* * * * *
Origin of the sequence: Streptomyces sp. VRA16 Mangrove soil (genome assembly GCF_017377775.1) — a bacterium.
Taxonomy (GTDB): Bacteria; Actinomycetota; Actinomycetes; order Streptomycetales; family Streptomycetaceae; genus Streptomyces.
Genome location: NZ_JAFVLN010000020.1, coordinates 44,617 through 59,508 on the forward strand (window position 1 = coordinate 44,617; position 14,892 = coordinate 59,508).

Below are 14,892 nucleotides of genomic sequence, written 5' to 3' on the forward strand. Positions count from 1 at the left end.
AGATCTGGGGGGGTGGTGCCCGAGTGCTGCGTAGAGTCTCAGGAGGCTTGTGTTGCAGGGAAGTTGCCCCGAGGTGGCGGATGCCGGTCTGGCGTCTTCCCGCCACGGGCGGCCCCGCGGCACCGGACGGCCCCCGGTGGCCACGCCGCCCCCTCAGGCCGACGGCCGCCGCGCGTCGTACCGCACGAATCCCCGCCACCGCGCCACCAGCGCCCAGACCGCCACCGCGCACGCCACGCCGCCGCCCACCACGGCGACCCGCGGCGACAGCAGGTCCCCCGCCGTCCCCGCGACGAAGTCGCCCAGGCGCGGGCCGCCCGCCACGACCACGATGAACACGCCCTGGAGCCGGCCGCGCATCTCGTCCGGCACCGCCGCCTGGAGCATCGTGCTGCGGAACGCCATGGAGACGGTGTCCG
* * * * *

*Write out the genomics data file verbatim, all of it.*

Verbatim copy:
Origin of the sequence: Streptomyces sp. VRA16 Mangrove soil (genome assembly GCF_017377775.1) — a bacterium.
Taxonomy (GTDB): Bacteria; Actinomycetota; Actinomycetes; order Streptomycetales; family Streptomycetaceae; genus Streptomyces.
Genome location: NZ_JAFVLN010000020.1, coordinates 44,617 through 59,508 on the forward strand (window position 1 = coordinate 44,617; position 14,892 = coordinate 59,508).

Below are 14,892 nucleotides of genomic sequence, written 5' to 3' on the forward strand. Positions count from 1 at the left end.
AGATCTGGGGGGGTGGTGCCCGAGTGCTGCGTAGAGTCTCAGGAGGCTTGTGTTGCAGGGAAGTTGCCCCGAGGTGGCGGATGCCGGTCTGGCGTCTTCCCGCCACGGGCGGCCCCGCGGCACCGGACGGCCCCCGGTGGCCACGCCGCCCCCTCAGGCCGACGGCCGCCGCGCGTCGTACCGCACGAATCCCCGCCACCGCGCCACCAGCGCCCAGACCGCCACCGCGCACGCCACGCCGCCGCCCACCACGGCGACCCGCGGCGACAGCAGGTCCCCCGCCGTCCCCGCGACGAAGTCGCCCAGGCGCGGGCCGCCCGCCACGACCACGATGAACACGCCCTGGAGCCGGCCGCGCATCTCGTCCGGCACCGCCGCCTGGAGCATCGTGCTGCGGAACGCCATGGAGACGGTGTCCG